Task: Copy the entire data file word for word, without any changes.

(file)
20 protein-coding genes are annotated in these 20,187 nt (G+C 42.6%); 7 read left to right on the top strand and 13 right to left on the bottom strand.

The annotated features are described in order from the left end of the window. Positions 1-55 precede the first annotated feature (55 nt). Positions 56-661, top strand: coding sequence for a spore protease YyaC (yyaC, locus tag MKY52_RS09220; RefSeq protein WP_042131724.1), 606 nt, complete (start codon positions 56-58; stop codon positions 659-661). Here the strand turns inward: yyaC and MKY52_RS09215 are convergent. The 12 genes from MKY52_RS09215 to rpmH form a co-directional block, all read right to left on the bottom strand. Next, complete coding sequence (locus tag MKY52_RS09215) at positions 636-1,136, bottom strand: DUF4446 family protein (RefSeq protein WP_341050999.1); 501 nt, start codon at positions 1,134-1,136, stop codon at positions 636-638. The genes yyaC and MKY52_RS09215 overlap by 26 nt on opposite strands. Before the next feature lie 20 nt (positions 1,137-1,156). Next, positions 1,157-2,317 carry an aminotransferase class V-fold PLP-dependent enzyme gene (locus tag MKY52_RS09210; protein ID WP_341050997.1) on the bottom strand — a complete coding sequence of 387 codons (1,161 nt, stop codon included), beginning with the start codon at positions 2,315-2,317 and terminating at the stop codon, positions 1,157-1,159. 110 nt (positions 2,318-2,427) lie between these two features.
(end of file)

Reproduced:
20 protein-coding genes are annotated in these 20,187 nt (G+C 42.6%); 7 read left to right on the top strand and 13 right to left on the bottom strand.

The annotated features are described in order from the left end of the window. Positions 1-55 precede the first annotated feature (55 nt). Positions 56-661, top strand: coding sequence for a spore protease YyaC (yyaC, locus tag MKY52_RS09220; RefSeq protein WP_042131724.1), 606 nt, complete (start codon positions 56-58; stop codon positions 659-661). Here the strand turns inward: yyaC and MKY52_RS09215 are convergent. The 12 genes from MKY52_RS09215 to rpmH form a co-directional block, all read right to left on the bottom strand. Next, complete coding sequence (locus tag MKY52_RS09215) at positions 636-1,136, bottom strand: DUF4446 family protein (RefSeq protein WP_341050999.1); 501 nt, start codon at positions 1,134-1,136, stop codon at positions 636-638. The genes yyaC and MKY52_RS09215 overlap by 26 nt on opposite strands. Before the next feature lie 20 nt (positions 1,137-1,156). Next, positions 1,157-2,317 carry an aminotransferase class V-fold PLP-dependent enzyme gene (locus tag MKY52_RS09210; protein ID WP_341050997.1) on the bottom strand — a complete coding sequence of 387 codons (1,161 nt, stop codon included), beginning with the start codon at positions 2,315-2,317 and terminating at the stop codon, positions 1,157-1,159. 110 nt (positions 2,318-2,427) lie between these two features.